Liberal Democrat Leader Nick Clegg is calling for a new Digital Rights Bill to be introduced within the first six months of the next Parliament.
The Liberal Democrats have launched a public consultation on the planned Bill, which the party would introduce if they were to form a new coalition government after the election.
The Bill comes following a series of disturbing news reports ranging from thousands of NHS patients having their data sold off, and found to have breached data protection law by selling people's pension pot details.
It would also include prison sentences for public and private companies conducting large-scale data theft.
As technology has advanced, more and more people interact online. Whilst this has brought the UK enormous socio-economic benefits, it has also left people open to exploitation and misuse of their personal information by criminals, commercial interests, and public authorities.
The move to establish a Digital Bill of Rights follows years of attempts by Conservatives and Labour governments to erode the privacy and rights of citizens, businesses, and journalists as digital technology has evolved.
Key measures in the Digital Rights Bill include:
- Prison sentences for companies conducting large-scale data theft and illegally selling on personal data
- Beefed up powers for the Information Commissioner to fine and enforce disciplinary action on government bodies if they breach data protection laws
- Legal rights to compensation for consumers when companies make people sign up online to deliberately misleading and illegible terms & conditions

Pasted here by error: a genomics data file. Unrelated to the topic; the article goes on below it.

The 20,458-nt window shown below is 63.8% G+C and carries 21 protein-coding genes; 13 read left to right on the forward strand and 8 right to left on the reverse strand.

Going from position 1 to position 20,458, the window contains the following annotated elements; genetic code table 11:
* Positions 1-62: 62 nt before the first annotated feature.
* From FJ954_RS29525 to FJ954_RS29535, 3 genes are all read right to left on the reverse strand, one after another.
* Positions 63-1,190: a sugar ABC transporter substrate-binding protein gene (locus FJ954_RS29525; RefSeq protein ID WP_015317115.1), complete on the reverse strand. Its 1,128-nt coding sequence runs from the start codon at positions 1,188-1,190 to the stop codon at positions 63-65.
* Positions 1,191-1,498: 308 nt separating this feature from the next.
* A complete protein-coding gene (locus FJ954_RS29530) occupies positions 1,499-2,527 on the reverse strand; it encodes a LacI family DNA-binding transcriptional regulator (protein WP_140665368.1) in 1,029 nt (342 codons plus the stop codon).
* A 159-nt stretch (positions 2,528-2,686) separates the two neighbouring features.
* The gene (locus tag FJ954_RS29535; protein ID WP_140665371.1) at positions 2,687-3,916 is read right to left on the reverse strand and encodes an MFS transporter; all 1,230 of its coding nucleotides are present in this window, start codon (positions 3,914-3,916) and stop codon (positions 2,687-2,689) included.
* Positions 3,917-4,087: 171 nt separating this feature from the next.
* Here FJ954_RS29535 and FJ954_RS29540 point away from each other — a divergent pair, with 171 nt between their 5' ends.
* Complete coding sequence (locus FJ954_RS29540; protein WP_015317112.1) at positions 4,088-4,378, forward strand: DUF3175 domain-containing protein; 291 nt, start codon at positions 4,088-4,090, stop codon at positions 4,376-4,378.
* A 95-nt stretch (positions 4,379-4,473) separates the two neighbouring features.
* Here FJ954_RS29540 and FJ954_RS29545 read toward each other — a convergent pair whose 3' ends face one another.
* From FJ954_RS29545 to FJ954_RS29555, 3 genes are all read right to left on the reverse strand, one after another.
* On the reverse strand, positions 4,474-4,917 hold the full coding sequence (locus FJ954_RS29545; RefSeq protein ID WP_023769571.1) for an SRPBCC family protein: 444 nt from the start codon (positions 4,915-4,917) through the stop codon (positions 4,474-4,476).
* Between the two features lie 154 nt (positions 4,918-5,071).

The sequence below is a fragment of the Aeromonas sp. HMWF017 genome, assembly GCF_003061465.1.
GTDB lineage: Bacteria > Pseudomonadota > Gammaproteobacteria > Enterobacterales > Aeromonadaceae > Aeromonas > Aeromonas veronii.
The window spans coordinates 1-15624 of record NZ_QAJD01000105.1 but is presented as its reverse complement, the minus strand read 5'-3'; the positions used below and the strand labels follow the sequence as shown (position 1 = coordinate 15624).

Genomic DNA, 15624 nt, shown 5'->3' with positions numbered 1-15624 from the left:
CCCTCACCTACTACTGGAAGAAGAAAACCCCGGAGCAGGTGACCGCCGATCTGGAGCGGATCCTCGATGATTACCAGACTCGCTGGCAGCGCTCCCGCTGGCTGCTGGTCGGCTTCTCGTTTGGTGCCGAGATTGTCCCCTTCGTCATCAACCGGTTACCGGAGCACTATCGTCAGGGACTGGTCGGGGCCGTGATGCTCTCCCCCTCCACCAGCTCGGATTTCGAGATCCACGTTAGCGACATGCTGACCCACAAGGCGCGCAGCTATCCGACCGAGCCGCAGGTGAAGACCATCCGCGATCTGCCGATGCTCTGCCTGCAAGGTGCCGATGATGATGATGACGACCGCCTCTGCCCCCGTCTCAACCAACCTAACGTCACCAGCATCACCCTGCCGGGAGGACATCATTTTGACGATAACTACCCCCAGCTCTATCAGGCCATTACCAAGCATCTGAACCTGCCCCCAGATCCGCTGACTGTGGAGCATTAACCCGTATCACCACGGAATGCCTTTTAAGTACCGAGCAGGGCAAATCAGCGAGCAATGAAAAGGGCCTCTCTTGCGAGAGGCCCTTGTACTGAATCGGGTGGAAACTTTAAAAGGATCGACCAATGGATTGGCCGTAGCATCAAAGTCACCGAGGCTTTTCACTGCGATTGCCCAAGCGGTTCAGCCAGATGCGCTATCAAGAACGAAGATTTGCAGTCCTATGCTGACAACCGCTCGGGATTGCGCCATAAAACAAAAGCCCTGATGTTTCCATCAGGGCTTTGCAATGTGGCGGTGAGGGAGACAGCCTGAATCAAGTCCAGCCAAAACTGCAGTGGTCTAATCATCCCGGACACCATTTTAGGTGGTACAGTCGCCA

- Code of Practice for online services who would by law have to correct information about members of the public where it is inaccurate or defamatory
- Enshrining in law the responsibility of government to defend the free press, including the rights of journalists and citizen journalists to express their views freely online
- Prevent government from watering down cyber-security and encryption measures used by British business
Leader of the Liberal Democrats Nick Clegg said:
“The way in which we work, socialise, buy products and use services has changed at lightning speed since the digital revolution.
“However government and politicians have responded at snail’s pace, and failed to ensure the rights of consumers, businesses, journalists and children are protected in the online world.
“Our Digital Rights Bill will finally enshrine into law our rights as citizens of this country to privacy, to stop information about us being abused online, and to protect our right to freedom of speech.”
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